A Hong Kong activist was sentenced to nine months in prison on Thursday for burning and defacing the Chinese flag and the Hong Kong flag during two separate demonstrations against the mainland's communist government, sparking many web users to upload their own desecration of the Chinese flag in protest of the heavy-handed sentence.
A court convicted human rights advocate Koo Sze-yiu of four charges of flag desecration on February 7, 2013. Not long after, the Hong Kong police arrested [zh] a netizen who had uploaded a tainted Chinese flag on to a social media platform. The maximum sentence for flag desecration is up to three years in prison and a fine of 50,000 HK dollars (approximately 7,000 U.S. dollars).
Koo Sze-yiu is a well-known Hong Kong activist who is critical of the Chinese government human rights record, but who has also fought for China's claim to the Diaoyu Islands over Japan several times. The charges against him concern two separate protests: In June 2012, Koo burned the Chinese flag outside the Liaison Office of the Central People's Government in Hong Kong to protest against the staged suicide of Chinese dissident Li Wangyang, and on January 1, Koo was seen waving the Chinese flag with a big X through it and the Hong Kong flag with holes in it.
The punishment of jail time is political in nature and implies the erosion of Hong Kong's legal independence from mainland China. Many have criticized the court's decision, believing the two cases are examples of how the Chinese government reasserting its sovereignty in Hong Kong through the intimidation of citizens.
Blogger hkwolf cited the U.S court case to point out that the criminalization of flag desecration is against human rights:
有人說，由於國旗代表國家統一和民族團結，所以不可隨便褻瀆。美國大法官William J. Brennan, Jr.的判詞就是最好的解答：「政府不能僅僅因為一個思想被社會視作冒犯，不能接受，就禁止人們表達這種思想。對此原則，我們不承認有任何例外，即使被冒犯的是我們的國旗。」身為一個自由和獨立的人，我們有擁戴國家的自由，也應該有討厭國家的自由。既然我們有權厭惡國家，當然也應有權用任何不妨礙他人的方法表達對國家的厭惡。單單因為一班愛國人士看不過眼，就剝奪他們表達想法的權利，絕不公道。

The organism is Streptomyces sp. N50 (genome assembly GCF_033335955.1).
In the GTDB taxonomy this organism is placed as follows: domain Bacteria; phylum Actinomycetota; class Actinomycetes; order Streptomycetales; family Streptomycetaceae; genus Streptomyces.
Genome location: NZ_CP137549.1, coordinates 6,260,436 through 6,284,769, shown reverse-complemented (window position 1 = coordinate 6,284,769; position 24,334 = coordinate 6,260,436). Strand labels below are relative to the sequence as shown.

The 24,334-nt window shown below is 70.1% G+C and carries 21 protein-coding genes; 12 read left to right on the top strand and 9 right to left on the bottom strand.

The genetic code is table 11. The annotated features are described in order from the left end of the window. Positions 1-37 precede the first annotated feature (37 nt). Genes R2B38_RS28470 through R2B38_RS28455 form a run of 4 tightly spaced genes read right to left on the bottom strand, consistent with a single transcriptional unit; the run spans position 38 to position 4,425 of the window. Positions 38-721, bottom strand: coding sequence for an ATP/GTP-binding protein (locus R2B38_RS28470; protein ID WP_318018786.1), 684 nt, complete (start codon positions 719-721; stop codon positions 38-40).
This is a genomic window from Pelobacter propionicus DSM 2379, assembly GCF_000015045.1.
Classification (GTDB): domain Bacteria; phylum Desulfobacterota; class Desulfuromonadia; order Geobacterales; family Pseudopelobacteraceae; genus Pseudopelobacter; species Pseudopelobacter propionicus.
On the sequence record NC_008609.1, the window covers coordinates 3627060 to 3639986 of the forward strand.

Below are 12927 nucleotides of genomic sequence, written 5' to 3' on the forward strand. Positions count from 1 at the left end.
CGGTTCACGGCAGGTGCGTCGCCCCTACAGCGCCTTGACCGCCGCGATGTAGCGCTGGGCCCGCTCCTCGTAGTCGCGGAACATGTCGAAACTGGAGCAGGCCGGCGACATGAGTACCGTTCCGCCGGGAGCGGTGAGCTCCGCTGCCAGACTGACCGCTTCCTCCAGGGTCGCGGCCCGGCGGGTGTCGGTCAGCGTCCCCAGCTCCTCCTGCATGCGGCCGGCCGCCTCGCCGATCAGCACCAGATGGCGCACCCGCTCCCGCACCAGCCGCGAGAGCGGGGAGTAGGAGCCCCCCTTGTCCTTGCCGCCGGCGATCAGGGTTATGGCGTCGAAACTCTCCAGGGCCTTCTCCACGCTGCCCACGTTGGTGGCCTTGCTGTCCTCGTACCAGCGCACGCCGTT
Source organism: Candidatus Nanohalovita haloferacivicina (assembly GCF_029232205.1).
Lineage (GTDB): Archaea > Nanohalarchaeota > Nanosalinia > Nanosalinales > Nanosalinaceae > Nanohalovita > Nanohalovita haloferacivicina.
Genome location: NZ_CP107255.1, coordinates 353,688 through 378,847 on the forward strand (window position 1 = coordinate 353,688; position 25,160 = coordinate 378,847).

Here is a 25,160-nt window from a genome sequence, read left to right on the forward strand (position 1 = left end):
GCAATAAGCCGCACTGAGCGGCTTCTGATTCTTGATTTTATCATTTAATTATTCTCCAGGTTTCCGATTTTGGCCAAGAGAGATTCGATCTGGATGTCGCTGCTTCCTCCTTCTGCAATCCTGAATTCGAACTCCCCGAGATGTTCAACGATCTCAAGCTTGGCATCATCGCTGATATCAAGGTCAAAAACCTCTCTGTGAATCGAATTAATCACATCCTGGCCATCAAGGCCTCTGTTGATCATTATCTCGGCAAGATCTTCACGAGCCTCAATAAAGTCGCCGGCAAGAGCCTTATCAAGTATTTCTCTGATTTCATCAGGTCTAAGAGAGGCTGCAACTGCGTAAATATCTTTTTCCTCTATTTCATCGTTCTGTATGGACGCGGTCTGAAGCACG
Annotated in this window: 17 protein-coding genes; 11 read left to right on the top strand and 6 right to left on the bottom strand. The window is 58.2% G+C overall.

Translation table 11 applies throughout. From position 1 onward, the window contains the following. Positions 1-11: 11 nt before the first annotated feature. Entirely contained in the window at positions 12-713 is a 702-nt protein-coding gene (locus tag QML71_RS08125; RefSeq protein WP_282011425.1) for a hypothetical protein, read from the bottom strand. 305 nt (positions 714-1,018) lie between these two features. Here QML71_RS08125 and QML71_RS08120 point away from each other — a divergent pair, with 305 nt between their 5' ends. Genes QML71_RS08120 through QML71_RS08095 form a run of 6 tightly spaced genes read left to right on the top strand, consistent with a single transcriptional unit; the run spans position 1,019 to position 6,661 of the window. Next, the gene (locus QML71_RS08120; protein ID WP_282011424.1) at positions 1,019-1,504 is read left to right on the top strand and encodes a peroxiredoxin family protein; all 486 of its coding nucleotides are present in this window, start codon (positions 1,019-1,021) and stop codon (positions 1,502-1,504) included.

Some say the national flag should not be desecrated because it represents national unity and solidarity. U.S Supreme Court Judge William J. Brennan, Jr.'s verdict is the best answer to such argument: The government cannot ban people who express an idea that is considered unacceptable and disrespectful by society. There should not be any exception to such a principle even though it is our national flag being desecrated. People are independent with free will. We have freedom to love the country and freedom to hate the country. If we have the freedom to hate the country, we should enjoy the freedom to express such opinion without interference from others. It is absolutely not justified [for the court] to deprive people's freedom of expression because some patriotic people feel uneasy about such expression.
To express their discontent, many netizens uploaded images of their own so-called “desecration” of the Chinese national flag. Kursk Edward uploaded a flag, which was designed by a Hong Kong Golden Forum user last year, to his Facebook and invited police to arrest him:
Picnews reported the news about Koo Sze-yiu's prison sentence with this image, which reads nine months jail time for national flag desecration:
Talk Hong Kong shared a photo of a torn Chinese flag hung in protest outside the Chinese embassy in Canada. The photo was uploaded by a Canadian citizen:
Passion Times, a citizen media platform, also published this image, designed by Calvin Lan, with their news report about the arrest of netizen for flag desecration: